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Global Court Near Despite U.S. Rebuff

Law: A permanent international criminal tribunal is to be ratified today. Bush admini- stration may 'un-sign' treaty that set it up.

April 11, 2002|WILLIAM ORME | TIMES STAFF WRITER

UNITED NATIONS — The United States is dead set against it, and its most optimistic advocates had long thought it would be many years before judges called the new court to order.

But today, the International Criminal Court, the first global tribunal since the World Court set up shop in the Netherlands a century ago, is to be ratified in a ceremony here by more than the required minimum of 60 U.N. member states, a group including most leading U.S. allies.

Within 12 to 18 months, legal experts say, magistrates from around the world will assemble in the court's temporary quarters in The Hague and begin examining charges of war crimes, genocide and other offenses "against humanity" punishable by sentences in the court's own jails.

But the Bush administration says it wants to ensure that U.S. citizens will never appear in the court, which it fears could be used for politically motivated prosecutions of U.S. troops or officials stationed abroad.

Determined to dramatize its opposition, the administration is planning to take the highly unusual step of "un-signing" the international treaty that sets up the court, annulling the signature of President Clinton in December 2000, U.S. officials said Wednesday.

Washington Plans to File a Revocation

Formal notification of Washington's revocation will be filed at U.N. legal offices within a week or two, said the officials, who asked not to be identified. Pierre-Richard Prosper, the U.S. ambassador at large for war crimes, said in New York last month that the administration was considering "un-signing" as one of its options.

American critics of the administration's plan note that it will strip the United States of its rights as a signatory to participate in the selection of judges and cases but won't stop the court from coming into being.

"We believe un-signing would be a silly and petulant act that will have no effect in stopping the momentum that has spurred this institution forward," Richard Dicker, director of the international justice division of Human Rights Watch, said Wednesday. "There has been a sea change against the impunity all too often associated with these horrific crimes. What the Bush administration decides to do in the near future will not derail that--it will simply put the Bush administration on the wrong side of history."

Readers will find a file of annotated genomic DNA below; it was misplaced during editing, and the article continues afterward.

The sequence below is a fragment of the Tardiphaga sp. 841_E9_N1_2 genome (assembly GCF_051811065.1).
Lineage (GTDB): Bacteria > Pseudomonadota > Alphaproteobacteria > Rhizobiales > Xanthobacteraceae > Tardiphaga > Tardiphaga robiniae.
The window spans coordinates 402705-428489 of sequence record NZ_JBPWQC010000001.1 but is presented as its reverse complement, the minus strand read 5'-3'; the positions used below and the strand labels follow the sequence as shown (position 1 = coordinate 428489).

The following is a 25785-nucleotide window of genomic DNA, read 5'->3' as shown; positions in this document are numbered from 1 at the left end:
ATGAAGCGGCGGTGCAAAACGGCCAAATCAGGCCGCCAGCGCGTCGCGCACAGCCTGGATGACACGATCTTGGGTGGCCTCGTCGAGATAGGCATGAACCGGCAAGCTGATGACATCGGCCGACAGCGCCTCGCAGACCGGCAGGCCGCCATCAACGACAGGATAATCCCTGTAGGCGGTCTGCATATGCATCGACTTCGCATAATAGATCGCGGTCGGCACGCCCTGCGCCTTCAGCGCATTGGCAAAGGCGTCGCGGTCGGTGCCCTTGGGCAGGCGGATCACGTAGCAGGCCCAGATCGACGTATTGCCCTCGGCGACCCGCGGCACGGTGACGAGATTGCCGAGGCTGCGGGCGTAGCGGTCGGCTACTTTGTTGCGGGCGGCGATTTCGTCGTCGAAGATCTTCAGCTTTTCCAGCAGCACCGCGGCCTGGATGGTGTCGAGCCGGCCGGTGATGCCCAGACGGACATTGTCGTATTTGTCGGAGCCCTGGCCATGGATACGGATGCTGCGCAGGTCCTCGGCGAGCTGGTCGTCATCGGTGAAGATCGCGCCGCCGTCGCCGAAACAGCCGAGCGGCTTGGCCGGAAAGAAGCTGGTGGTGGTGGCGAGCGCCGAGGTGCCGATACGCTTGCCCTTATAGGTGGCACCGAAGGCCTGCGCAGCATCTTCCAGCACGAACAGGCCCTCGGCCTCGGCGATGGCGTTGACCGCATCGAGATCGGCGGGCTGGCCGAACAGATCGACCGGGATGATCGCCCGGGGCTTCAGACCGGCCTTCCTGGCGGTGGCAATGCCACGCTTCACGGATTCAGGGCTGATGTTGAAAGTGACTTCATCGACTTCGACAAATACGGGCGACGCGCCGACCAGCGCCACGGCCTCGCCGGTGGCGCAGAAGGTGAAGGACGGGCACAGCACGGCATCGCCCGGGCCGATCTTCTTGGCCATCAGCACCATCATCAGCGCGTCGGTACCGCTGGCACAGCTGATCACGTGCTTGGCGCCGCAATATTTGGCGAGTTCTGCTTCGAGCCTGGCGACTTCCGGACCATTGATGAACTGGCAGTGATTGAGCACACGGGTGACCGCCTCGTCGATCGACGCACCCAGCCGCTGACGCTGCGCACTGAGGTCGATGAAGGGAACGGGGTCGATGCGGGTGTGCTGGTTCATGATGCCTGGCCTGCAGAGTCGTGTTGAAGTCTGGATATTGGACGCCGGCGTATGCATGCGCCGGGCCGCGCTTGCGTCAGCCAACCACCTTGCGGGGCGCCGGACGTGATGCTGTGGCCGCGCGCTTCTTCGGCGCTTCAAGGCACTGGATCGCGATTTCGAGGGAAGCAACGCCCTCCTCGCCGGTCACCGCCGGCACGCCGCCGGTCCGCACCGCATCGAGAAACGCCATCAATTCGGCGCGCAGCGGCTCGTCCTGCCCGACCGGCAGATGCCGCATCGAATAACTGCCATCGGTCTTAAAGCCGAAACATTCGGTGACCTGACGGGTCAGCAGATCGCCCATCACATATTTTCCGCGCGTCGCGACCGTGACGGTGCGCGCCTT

The court can prosecute only nationals of countries that have ratified the treaty.

Ratifying nations can avoid prosecutions of its citizens in the international court by undertaking their own domestic legal action against the accused. The U.N. Security Council can override such action by referring cases to the court, but U.S. veto power in the council should prevent abuses against U.S. nationals, the court's advocates say. The council can also mandate suspensions of International Criminal Court trials.

The U.S. Senate was never expected to even consider ratification without a strong push from the executive branch. But as long as the treaty remains signed, Senate Democrats who support the court retain the option of submitting the treaty for debate and possible ratification.

U.N. legal experts say there is no precedent for the removal of a U.N. treaty signature, a contention the State Department doesn't challenge.

But the administration, backed strongly by Republicans in Congress and conservative foreign policy analysts, believes that the court as now constituted is irredeemably flawed.

Some veteran U.S. diplomats have warned about the politicization of previous U.N.-affiliated human rights forums and institutions, where divisive issues such as the Israeli-Palestinian conflict can come to dominate proceedings to the exclusion of other problems.

In January, President Bush signed into law a defense appropriations measure forbidding military funds from being used "to cooperate" with the International Criminal Court. Senate and House leaders are meeting in conference committee this week to draft a joint version of a proposed American Servicemembers' Protection Act, which could restrict military aid to countries participating in the court (with an exemption for North Atlantic Treaty Organization members and a few other key allies).

The bill as passed in the House would ban U.S. participation in U.N. peacekeeping missions unless American personnel are specifically and "permanently" exempted from war crimes prosecutions by the court.

The Clinton administration had opposed several provisions of the treaty as it was adopted at an international conference in Rome four years ago. Joined by Israel and China, the only other open dissenters, the U.S. voted against the final document. But to preserve U.S. influence over the new court, Clinton signed the treaty Dec. 31, 2000, three weeks before he left office and the last day on which signing was permitted.

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